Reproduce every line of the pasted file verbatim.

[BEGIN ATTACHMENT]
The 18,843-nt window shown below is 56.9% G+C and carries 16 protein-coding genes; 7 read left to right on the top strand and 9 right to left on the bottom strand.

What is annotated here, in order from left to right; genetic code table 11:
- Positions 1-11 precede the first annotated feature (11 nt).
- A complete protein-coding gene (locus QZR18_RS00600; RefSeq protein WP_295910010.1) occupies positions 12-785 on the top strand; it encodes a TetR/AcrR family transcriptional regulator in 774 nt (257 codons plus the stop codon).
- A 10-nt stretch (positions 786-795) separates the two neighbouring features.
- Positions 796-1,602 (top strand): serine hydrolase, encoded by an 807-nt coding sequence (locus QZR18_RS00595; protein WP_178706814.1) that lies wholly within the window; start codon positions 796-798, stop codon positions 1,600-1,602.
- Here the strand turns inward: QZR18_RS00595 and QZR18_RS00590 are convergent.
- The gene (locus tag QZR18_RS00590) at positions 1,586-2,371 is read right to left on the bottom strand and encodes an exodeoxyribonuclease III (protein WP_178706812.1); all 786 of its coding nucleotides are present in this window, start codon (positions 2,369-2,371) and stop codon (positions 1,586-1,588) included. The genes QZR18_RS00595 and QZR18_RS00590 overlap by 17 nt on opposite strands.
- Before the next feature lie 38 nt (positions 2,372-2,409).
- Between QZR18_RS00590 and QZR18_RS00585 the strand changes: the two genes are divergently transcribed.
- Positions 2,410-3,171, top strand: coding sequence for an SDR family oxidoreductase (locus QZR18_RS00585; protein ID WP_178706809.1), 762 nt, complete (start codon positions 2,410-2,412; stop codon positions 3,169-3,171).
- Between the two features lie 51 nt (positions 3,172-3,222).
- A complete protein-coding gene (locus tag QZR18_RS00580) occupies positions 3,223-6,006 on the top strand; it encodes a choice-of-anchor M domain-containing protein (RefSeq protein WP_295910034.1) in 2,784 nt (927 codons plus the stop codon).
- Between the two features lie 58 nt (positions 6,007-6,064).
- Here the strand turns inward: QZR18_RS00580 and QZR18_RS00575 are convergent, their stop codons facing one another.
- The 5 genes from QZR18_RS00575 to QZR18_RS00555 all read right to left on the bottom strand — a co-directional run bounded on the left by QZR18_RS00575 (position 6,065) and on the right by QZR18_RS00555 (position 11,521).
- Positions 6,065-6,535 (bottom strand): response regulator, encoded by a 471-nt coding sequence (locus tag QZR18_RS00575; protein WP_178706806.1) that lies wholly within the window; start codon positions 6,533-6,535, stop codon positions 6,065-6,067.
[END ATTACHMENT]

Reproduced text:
The 18,843-nt window shown below is 56.9% G+C and carries 16 protein-coding genes; 7 read left to right on the top strand and 9 right to left on the bottom strand.

What is annotated here, in order from left to right; genetic code table 11:
- Positions 1-11 precede the first annotated feature (11 nt).
- A complete protein-coding gene (locus QZR18_RS00600; RefSeq protein WP_295910010.1) occupies positions 12-785 on the top strand; it encodes a TetR/AcrR family transcriptional regulator in 774 nt (257 codons plus the stop codon).
- A 10-nt stretch (positions 786-795) separates the two neighbouring features.
- Positions 796-1,602 (top strand): serine hydrolase, encoded by an 807-nt coding sequence (locus QZR18_RS00595; protein WP_178706814.1) that lies wholly within the window; start codon positions 796-798, stop codon positions 1,600-1,602.
- Here the strand turns inward: QZR18_RS00595 and QZR18_RS00590 are convergent.
- The gene (locus tag QZR18_RS00590) at positions 1,586-2,371 is read right to left on the bottom strand and encodes an exodeoxyribonuclease III (protein WP_178706812.1); all 786 of its coding nucleotides are present in this window, start codon (positions 2,369-2,371) and stop codon (positions 1,586-1,588) included. The genes QZR18_RS00595 and QZR18_RS00590 overlap by 17 nt on opposite strands.
- Before the next feature lie 38 nt (positions 2,372-2,409).
- Between QZR18_RS00590 and QZR18_RS00585 the strand changes: the two genes are divergently transcribed.
- Positions 2,410-3,171, top strand: coding sequence for an SDR family oxidoreductase (locus QZR18_RS00585; protein ID WP_178706809.1), 762 nt, complete (start codon positions 2,410-2,412; stop codon positions 3,169-3,171).
- Between the two features lie 51 nt (positions 3,172-3,222).
- A complete protein-coding gene (locus tag QZR18_RS00580) occupies positions 3,223-6,006 on the top strand; it encodes a choice-of-anchor M domain-containing protein (RefSeq protein WP_295910034.1) in 2,784 nt (927 codons plus the stop codon).
- Between the two features lie 58 nt (positions 6,007-6,064).
- Here the strand turns inward: QZR18_RS00580 and QZR18_RS00575 are convergent, their stop codons facing one another.
- The 5 genes from QZR18_RS00575 to QZR18_RS00555 all read right to left on the bottom strand — a co-directional run bounded on the left by QZR18_RS00575 (position 6,065) and on the right by QZR18_RS00555 (position 11,521).
- Positions 6,065-6,535 (bottom strand): response regulator, encoded by a 471-nt coding sequence (locus tag QZR18_RS00575; protein WP_178706806.1) that lies wholly within the window; start codon positions 6,533-6,535, stop codon positions 6,065-6,067.